Quine's status as a philosopher never depended upon the number of people who agreed with him. On the contrary, the sign of his achievement is the valuable discussion he provoked by his persistent and penetrating attacks on analyticity and related notions and by his unfashionable conviction that philosophers want to discover what reality is like.
See also Analytic and Synthetic Statements; Analyticity; Artificial and Natural Languages; Carnap, Rudolf; Logic, History of; Ontology; Philosophy of Language; Synonymity; Underdetermination Thesis, Duhem-Quine Thesis; Whitehead, Alfred North.
The topics of the two main sections above were first treated in detail in "Two Dogmas of Empiricism" (1951) and "On What There Is" (1948), reprinted in Quine's From a Logical Point of View (Cambridge, MA: Harvard University Press, 1953). A definitive statement of Quine's position, including an exposition of the indeterminacy thesis, is in his Word and Object (New York: MIT Press, 1960), in which a list of Quine's many other philosophical publications will be found. His views on analyticity and logical truth are briefly stated in his "Mr. Strawson on Logical Theory," in Mind 62 (1953): 433–451. Important earlier articles are his "Truth by Convention," in Philosophical Essays for Alfred North Whitehead (New York: Longmans, Green, 1936), reprinted in Herbert Feigl and Wilfrid Sellars, eds., Readings in Philosophical Analysis (New York: Appleton-Century-Crofts, 1949), and "Steps toward a Constructive Nominalism," in Journal of Symbolic Logic 12 (1947): 105–122, which he wrote with Nelson Goodman.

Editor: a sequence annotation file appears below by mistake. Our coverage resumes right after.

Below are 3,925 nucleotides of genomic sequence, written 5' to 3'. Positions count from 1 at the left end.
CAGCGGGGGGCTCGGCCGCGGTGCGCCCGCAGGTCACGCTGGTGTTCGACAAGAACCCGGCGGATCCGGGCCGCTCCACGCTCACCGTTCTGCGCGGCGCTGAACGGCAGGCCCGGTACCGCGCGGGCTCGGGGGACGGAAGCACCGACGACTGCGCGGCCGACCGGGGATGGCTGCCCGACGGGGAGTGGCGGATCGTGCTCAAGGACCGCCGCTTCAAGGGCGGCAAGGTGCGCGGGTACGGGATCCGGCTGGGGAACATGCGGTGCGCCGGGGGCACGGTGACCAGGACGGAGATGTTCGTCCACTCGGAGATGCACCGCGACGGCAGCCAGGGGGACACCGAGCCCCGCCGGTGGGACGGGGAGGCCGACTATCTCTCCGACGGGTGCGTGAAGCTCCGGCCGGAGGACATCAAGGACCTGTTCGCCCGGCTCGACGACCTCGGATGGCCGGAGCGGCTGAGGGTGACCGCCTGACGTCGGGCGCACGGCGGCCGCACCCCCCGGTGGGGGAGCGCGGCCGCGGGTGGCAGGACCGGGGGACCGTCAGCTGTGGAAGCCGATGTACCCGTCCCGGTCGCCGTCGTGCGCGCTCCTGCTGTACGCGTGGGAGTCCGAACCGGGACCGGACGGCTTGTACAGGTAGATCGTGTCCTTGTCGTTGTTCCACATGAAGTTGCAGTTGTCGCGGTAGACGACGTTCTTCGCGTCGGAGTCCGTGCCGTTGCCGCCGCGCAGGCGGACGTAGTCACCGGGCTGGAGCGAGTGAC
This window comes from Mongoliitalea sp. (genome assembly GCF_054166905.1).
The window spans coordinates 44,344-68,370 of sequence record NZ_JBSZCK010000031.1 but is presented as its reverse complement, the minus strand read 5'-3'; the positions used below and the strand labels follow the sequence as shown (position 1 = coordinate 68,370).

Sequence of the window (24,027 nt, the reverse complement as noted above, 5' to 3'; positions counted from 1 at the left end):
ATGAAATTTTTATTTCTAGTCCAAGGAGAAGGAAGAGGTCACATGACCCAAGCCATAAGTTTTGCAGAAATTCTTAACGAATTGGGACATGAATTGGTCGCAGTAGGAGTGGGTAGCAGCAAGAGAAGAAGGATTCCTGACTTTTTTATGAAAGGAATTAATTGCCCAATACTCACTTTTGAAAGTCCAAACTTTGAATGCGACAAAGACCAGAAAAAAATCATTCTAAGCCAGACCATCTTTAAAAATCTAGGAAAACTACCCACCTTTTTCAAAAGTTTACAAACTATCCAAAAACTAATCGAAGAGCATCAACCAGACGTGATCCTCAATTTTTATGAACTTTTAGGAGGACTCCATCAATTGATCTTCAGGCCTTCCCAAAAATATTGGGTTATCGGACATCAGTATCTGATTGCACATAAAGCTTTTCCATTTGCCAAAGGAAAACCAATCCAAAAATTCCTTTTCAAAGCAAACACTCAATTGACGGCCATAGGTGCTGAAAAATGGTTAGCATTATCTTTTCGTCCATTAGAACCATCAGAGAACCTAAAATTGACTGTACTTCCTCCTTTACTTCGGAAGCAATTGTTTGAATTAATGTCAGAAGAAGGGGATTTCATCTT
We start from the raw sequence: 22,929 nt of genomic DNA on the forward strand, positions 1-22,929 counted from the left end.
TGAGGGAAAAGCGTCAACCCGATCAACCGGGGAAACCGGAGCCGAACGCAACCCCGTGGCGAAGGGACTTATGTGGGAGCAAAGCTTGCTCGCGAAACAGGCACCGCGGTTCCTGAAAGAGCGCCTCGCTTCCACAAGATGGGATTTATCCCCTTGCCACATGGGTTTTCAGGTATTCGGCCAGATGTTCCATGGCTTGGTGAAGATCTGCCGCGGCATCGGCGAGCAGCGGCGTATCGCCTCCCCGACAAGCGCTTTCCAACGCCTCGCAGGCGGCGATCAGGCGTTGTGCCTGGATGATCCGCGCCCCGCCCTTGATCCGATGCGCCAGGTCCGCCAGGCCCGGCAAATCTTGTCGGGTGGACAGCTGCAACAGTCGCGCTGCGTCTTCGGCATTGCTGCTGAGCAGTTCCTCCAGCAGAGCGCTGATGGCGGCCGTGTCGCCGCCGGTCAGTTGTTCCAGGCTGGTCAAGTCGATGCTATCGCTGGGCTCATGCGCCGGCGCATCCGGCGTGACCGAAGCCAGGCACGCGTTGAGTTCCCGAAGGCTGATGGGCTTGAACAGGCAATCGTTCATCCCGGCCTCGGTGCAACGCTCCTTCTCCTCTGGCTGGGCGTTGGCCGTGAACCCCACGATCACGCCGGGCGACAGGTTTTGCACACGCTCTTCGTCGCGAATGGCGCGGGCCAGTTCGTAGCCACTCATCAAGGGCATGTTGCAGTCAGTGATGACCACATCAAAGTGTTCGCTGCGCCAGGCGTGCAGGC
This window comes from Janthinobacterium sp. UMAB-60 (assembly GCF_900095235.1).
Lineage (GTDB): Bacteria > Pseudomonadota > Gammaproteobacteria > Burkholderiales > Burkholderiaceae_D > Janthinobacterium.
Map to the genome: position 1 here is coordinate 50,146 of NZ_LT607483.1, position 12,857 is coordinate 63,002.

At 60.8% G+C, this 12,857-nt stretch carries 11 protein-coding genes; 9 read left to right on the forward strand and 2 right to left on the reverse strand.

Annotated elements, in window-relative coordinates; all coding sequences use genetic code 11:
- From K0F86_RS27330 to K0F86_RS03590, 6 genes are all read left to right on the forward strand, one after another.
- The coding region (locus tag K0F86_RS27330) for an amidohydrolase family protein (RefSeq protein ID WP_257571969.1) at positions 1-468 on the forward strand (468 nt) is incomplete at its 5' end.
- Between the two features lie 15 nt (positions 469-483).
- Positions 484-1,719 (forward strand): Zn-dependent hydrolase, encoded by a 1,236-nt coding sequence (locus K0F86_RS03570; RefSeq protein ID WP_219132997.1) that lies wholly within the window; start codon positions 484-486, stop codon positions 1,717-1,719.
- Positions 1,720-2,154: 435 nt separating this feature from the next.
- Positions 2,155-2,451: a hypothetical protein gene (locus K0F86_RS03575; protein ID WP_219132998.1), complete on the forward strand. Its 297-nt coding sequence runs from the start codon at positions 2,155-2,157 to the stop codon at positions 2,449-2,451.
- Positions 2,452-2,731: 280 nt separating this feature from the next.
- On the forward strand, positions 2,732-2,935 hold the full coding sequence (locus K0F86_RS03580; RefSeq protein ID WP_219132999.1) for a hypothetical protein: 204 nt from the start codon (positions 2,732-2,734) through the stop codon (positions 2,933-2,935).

Among the many discussions of Quine's views are the following, which are the sources of critical points made in this article. H. P. Grice and P. F. Strawson, "In Defence of a Dogma," in Philosophical Review 65 (1956): 141–158, defend the analytic-synthetic distinction. P. F. Strawson, "Propositions, Concepts and Logical Truths," in Philosophical Quarterly 7 (1957): 15–25, is an attack on Quine's notion of logical truth. Comments on indeterminacy are made in L. J. Cohen, The Diversity of Meaning (London: Methuen, 1962), pp. 67–74. Quine's views on ontology are criticized by G. J. Warnock in "Metaphysics in Logic," in Essays in Conceptual Analysis, edited by A. G. N. Flew (London: Macmillan, 1956), pp. 75–93, and from a different standpoint in Rudolf Carnap, Meaning and Necessity (Chicago: University of Chicago Press, 1947). The relation between conventionalism and the analytic–synthetic distinction is discussed in G. H. Herburt, "The Analytic and the Synthetic," in Philosophy of Science 26 (1959): 104–113. Some points made above are also developed in C. F. Presley, "Quine's Word and Object," in Australasian Journal of Philosophy 39 (1961): 175–190.
C. F. Presley (1967)